Hugh Pickens writes writes: "Megan Garber writes that in high school, Paul Ryan's classmates voted him as his class's "biggest brown noser," a juicy tidbit that is a source of delight for his political opponents but considered an irrelevant piece of youthful trivia to his supporters. "But it's also a tension that will play out, repeatedly, in the most comprehensive narrative we have about Paul Ryan as a person and a politician and a policy-maker: his Wikipedia page," writes Garber. Late last night, just as news of the Ryan choice leaked in the political press — the first substantial edit to that page removed the "brown noser" mention which had been on the page since June 16. The Wikipedia deletion has given rise to a whole discussion of whether the mention is a partisan attack, whether "brown noser" is a pejorative, and whether an old high school opinion survey is notable or relevant. As of this writing, "brown noser" stands as does a maybe-mitigating piece of Ryan-as-high-schooler trivia: that he was also voted prom king. But that equilibrium could change, again, in an instant. "Today is the glory day for the Paul Ryan Wikipedia page," writes Garber. "Yesterday, it saw just 10 [edits]. Today, however — early on a Saturday morning, East Coast time — it's already received hundreds of revisions. And the official news of the Ryan selection, of course, is just over an hour old." Now Ryan's page is ready to host debates about biographical details and their epistemological relevance. "Like so many before it, will be a place of debate and dissent and derision. But it will also be a place where people can come together to discuss information and policy and the intersection between the two — a town square for the digital age.""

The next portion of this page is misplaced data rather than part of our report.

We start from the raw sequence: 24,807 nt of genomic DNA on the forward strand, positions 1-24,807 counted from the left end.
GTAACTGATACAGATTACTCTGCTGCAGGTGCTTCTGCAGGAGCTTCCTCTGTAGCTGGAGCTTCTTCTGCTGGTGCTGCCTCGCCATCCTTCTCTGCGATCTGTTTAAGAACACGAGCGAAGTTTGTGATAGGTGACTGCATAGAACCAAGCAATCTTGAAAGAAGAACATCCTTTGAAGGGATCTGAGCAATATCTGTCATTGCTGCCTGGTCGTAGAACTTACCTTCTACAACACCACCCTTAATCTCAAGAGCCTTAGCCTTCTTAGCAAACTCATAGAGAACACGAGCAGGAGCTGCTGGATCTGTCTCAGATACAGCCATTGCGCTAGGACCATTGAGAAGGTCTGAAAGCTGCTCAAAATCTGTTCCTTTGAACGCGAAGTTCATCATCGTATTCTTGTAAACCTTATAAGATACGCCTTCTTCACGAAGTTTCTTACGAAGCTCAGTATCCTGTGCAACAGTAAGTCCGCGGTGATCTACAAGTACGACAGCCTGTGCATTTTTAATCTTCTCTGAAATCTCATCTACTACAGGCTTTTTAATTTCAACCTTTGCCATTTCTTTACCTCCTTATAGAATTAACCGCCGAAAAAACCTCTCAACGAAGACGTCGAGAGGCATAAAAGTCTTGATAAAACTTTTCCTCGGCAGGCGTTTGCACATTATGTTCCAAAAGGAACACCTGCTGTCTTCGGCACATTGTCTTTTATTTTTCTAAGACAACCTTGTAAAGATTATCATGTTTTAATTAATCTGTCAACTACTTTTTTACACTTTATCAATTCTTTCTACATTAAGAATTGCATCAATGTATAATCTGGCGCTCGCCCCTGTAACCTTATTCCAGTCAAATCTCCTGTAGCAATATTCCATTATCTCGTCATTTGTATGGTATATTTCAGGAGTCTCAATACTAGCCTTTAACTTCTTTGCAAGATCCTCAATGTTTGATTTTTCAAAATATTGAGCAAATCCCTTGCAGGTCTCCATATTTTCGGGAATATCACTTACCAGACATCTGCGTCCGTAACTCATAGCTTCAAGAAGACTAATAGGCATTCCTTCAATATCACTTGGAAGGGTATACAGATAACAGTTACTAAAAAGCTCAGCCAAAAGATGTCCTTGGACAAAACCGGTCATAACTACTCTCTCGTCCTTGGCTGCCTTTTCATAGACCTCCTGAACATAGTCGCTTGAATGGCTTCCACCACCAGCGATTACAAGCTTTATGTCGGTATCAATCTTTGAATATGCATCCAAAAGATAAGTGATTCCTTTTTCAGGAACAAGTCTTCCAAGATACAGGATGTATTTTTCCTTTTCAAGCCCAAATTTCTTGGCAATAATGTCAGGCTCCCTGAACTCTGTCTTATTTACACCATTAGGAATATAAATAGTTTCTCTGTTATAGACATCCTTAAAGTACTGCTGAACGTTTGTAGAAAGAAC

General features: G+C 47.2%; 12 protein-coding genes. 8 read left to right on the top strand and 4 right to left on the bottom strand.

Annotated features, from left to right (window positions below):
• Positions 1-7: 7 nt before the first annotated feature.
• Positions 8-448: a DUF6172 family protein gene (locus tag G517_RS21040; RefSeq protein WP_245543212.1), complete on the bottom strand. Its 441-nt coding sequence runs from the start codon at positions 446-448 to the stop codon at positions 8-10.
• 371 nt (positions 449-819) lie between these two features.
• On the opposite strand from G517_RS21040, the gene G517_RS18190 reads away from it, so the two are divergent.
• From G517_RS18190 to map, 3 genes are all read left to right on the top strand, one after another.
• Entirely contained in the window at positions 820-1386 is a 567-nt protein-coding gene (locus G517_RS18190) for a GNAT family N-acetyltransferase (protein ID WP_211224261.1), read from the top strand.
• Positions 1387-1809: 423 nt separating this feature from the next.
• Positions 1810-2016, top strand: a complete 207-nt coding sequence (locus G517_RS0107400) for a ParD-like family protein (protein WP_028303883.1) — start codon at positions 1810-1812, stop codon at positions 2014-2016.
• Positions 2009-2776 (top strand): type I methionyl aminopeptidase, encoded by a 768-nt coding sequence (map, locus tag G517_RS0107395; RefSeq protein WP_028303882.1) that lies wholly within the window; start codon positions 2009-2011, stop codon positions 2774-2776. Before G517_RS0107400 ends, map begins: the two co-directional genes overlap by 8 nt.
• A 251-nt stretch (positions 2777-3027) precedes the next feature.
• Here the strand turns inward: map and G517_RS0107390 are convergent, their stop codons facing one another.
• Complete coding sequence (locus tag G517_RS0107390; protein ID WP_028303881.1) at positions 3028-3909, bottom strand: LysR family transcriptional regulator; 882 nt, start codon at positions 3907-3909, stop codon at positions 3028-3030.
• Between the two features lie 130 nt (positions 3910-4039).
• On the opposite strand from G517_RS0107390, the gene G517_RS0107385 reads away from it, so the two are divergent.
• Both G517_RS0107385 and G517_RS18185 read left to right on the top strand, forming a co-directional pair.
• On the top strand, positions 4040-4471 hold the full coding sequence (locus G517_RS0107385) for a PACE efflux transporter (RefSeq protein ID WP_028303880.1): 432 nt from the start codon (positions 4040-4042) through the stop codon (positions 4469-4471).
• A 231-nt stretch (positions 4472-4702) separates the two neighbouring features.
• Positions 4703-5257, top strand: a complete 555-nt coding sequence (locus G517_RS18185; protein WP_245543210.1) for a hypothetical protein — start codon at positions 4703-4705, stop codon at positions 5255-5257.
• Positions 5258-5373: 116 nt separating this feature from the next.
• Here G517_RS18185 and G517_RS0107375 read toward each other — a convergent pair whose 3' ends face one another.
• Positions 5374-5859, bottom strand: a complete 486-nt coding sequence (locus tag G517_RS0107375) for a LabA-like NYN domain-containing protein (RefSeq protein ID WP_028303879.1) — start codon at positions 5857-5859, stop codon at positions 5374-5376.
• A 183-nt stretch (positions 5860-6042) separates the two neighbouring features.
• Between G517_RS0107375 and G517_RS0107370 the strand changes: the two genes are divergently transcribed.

Submission + - CAPTCHA: Why it's terrible and some potential user-friendly alternatives ( 1

An anonymous reader writes: I was Ironically foiled by the very subject matter of this article by Slashdot's submission form. CAPTCHA puzzles are a necessary evil to prevent us all from an inbox full of viagra. However, they're inconvenient, inaccessible (for visually impaired users) and machines are getting better at solving them too. How can CAPTCHA puzzles be made more relevant, user-friendly and future-proof? Will they even matter any more in the future? I'm an Undergrad Artificial Intelligence Student and these are my thoughts.

Submission + - LIfe and death reasons to protect digital data (

mrheckman writes: Sure, those in the information security trade are concerned with complying with various regulatory requirements, etc., but here's how a journalist's failure to protect his data led to the arrest (and probable torture and death) of activists he interviewed:

The article links to an EFF site on the basics of how to protect data. How many of us and our organizations do even these things?

Shouldn't basic encryption of data on smartphones, for example, be the default? Why are things like that even a question at this point in time?


Submission + - Google Develops Cat-liking AI (

bannable writes: Inside Google’s secretive X laboratory, known for inventing self-driving cars and augmented reality glasses, a small group of researchers began working several years ago on a simulation of the human brain.

Andrew Y. Ng, a Stanford computer scientist, is cautiously optimistic about neural networks.
There Google scientists created one of the largest neural networks for machine learning by connecting 16,000 computer processors, which they turned loose on the Internet to learn on its own.

Presented with 10 million digital images found in YouTube videos, what did Google’s brain do? What millions of humans do with YouTube: looked for cats.